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For example Figure 1 is a digraph with 3 vertices and 4 arcs.
In this figure the vertices are labeled with numbers 1, 2, and 3.
Mathematically a digraph is defined as follows.
Definition (digraph): A digraph is an ordered pair of sets G = (V, A), where V is a set of vertices and A is a set of ordered pairs (called arcs) of vertices of V.
In the example, G1 , given above, V = { 1, 2, 3 } , and A = {<1, 1>,<1, 2>,<1, 3>,<2, 3>} .
A binary relation on a set can be represented by a digraph.
Let R be a binary relation on a set A, that is R is a subset of A×A. Then the digraph, call it G, representing R can be constructed as follows:
1. The vertices of the digraph G are the elements of A, and
2.<x, y>is an arc of G from vertex x to vertex y if and only if<x, y>is in R.
Example: The less than relation R on the set of integers A = {1, 2, 3, 4} is the set {<1, 2>,<1, 3>,<1, 4>,<2, 3>,<2, 4>,<3, 4>} and it can be represented by the digraph in Figure 2.
Let us now define some of the basic concepts on digraphs.
Definition (loop): An arc from a vertex to itself such as<1, 1>, is called a loop (or self-loop)
Definition (degree of vertex): The in-degree of a vertex is the number of arcs coming to the vertex, and the out-degree is the number of arcs going out of the vertex.
For example, the in-degree of vertex 2 in the digraph G2 shown above is 1, and the out-degree is 2.
Definition (path): A path from a vertex x0 to a vertex xn in a digraph G = (V, A) is a sequence of vertices x0, x1, ....., xn that satisfies the following:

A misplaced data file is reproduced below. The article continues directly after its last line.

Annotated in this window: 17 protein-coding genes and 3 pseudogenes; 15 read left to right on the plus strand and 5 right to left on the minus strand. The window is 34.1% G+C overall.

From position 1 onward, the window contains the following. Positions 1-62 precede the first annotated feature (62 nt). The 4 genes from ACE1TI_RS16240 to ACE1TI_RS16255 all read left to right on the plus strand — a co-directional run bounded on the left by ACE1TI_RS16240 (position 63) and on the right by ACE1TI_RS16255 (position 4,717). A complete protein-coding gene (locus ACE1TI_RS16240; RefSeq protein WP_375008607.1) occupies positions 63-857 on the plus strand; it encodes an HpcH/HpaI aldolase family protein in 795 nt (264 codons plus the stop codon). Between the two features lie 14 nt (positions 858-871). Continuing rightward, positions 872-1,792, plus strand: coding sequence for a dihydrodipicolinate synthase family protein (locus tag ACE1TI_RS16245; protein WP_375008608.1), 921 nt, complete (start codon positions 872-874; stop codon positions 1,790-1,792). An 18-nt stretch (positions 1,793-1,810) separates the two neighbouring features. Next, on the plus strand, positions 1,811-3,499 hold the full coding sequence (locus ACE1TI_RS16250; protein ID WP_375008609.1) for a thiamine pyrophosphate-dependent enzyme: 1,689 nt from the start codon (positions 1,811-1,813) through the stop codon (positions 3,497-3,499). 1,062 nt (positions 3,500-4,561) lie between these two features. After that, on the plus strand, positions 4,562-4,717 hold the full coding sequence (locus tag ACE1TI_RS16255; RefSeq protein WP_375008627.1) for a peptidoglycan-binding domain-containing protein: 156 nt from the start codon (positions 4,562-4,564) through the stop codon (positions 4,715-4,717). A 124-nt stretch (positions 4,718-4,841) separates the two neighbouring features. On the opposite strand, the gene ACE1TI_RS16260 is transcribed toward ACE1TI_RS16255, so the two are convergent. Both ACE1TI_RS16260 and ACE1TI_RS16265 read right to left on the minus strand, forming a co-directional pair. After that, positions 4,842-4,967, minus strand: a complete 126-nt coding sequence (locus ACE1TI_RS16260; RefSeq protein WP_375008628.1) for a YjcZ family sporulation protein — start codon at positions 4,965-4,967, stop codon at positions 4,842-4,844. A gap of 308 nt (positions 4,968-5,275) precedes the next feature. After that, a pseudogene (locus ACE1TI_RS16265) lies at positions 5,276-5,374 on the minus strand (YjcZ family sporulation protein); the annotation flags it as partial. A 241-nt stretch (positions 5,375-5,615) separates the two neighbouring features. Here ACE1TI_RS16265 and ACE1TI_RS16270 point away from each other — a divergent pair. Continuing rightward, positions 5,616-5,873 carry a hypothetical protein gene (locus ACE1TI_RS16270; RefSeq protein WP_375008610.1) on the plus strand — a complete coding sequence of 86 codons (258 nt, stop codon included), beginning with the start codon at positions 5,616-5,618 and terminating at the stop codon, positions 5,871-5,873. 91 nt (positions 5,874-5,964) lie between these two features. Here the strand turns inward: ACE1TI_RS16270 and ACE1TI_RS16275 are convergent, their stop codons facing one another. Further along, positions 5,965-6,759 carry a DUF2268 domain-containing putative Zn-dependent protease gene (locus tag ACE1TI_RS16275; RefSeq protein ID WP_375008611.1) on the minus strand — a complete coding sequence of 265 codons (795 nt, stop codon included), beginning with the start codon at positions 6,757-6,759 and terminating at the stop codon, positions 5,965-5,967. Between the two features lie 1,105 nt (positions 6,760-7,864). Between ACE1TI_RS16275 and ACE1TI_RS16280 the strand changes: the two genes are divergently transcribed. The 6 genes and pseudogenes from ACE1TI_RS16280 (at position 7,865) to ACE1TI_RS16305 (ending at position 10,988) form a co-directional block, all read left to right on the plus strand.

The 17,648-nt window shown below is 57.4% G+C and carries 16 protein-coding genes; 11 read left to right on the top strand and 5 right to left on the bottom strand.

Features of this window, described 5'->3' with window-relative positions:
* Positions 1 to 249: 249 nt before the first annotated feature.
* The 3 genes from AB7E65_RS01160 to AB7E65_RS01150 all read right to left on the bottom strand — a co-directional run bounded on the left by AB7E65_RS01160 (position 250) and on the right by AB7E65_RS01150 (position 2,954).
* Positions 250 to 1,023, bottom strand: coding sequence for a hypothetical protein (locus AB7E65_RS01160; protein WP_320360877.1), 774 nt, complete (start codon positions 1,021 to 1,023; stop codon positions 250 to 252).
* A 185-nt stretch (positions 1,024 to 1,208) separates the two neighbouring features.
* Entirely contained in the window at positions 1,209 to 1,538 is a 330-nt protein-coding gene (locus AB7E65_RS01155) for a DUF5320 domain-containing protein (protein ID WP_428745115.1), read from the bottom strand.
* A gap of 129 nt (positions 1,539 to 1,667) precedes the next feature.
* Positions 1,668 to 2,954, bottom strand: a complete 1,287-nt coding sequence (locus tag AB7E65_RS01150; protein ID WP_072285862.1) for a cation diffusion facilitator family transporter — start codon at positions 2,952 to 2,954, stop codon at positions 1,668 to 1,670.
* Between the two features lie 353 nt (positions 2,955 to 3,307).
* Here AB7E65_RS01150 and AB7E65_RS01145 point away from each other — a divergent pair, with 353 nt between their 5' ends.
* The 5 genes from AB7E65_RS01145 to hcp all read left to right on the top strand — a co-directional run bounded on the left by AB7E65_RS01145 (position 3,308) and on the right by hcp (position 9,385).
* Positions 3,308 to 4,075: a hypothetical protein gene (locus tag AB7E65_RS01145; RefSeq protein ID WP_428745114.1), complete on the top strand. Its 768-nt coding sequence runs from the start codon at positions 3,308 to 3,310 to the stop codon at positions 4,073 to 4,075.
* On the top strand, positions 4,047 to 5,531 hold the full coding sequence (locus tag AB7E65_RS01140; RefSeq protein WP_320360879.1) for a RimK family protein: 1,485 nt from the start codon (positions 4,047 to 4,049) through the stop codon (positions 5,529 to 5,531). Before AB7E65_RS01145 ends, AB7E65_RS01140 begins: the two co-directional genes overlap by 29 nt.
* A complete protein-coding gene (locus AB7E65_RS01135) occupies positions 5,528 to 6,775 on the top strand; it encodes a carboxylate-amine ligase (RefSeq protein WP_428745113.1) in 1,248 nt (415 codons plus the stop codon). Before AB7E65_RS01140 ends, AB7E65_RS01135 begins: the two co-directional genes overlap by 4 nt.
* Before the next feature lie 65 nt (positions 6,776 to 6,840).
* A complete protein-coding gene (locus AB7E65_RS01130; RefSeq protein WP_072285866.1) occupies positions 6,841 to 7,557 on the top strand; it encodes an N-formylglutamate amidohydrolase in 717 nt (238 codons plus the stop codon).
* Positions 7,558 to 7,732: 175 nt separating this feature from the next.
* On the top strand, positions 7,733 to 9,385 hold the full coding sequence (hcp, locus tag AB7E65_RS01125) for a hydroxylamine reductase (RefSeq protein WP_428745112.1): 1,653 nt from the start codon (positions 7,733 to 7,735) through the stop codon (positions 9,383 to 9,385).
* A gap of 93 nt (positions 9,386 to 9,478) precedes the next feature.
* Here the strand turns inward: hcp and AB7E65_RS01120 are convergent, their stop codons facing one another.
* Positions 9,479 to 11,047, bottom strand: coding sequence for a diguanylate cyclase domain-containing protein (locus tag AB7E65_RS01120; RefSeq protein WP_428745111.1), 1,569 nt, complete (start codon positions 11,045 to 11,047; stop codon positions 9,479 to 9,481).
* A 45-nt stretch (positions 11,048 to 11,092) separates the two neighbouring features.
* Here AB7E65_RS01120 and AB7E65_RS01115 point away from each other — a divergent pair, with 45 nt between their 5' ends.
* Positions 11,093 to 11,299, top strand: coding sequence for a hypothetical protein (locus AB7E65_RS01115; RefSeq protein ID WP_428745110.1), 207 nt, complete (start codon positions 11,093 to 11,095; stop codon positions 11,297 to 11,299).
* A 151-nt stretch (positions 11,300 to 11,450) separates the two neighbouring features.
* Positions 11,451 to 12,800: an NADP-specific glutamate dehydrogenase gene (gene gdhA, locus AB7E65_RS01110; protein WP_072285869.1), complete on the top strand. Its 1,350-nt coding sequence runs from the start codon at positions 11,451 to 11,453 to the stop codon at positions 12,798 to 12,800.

for each i, 0 ≤i ≤ n - 1 , <xi , xi + 1>∈A , or <xi + 1 , xi>∈A , that is, between any pair of vertices there is an arc connecting them. x0 is the initial vertex and xn is the terminal vertex of the path.
A path is called a directed path if <xi, xi + 1>∈A , for every i, 0 ≤i ≤n -1.
If the initial and the terminal vertices of a path are the same, that is, x0 = xn, then the path is called a cycle.
If no arcs appear more than once in a path, the path is called a simple path. A path is called elementary if no vertices appear more than once in it except for the initial and terminal vertices of a cycle. In a simple cycle one vertex appears twice in the sequence: once as the initial vertex and once as the terminal vertex.
Note: There are two different definitions for "simple path". Here we follow the definition of Berge[1], Liu[2], Rosen[3] and others. A "simple path" according to another group (Cormen et al[4], Stanat and McAllister[5] and others) is a path in which no vertices appear more than once.
Definition(connected graph): A digraph is said to be connected if there is a path between every pair of its vertices.
Example: In the digraph G3 given in Figure 3,
1, 2, 5 is a simple and elementary path but not directed,
1, 2, 2, 5 is a simple path but neither directed nor elementary.
1, 2, 4, 5 is a simple elementary directed path,
1, 2, 4, 5, 2, 4, 5 is a directed path but not simple (hence not elementary),
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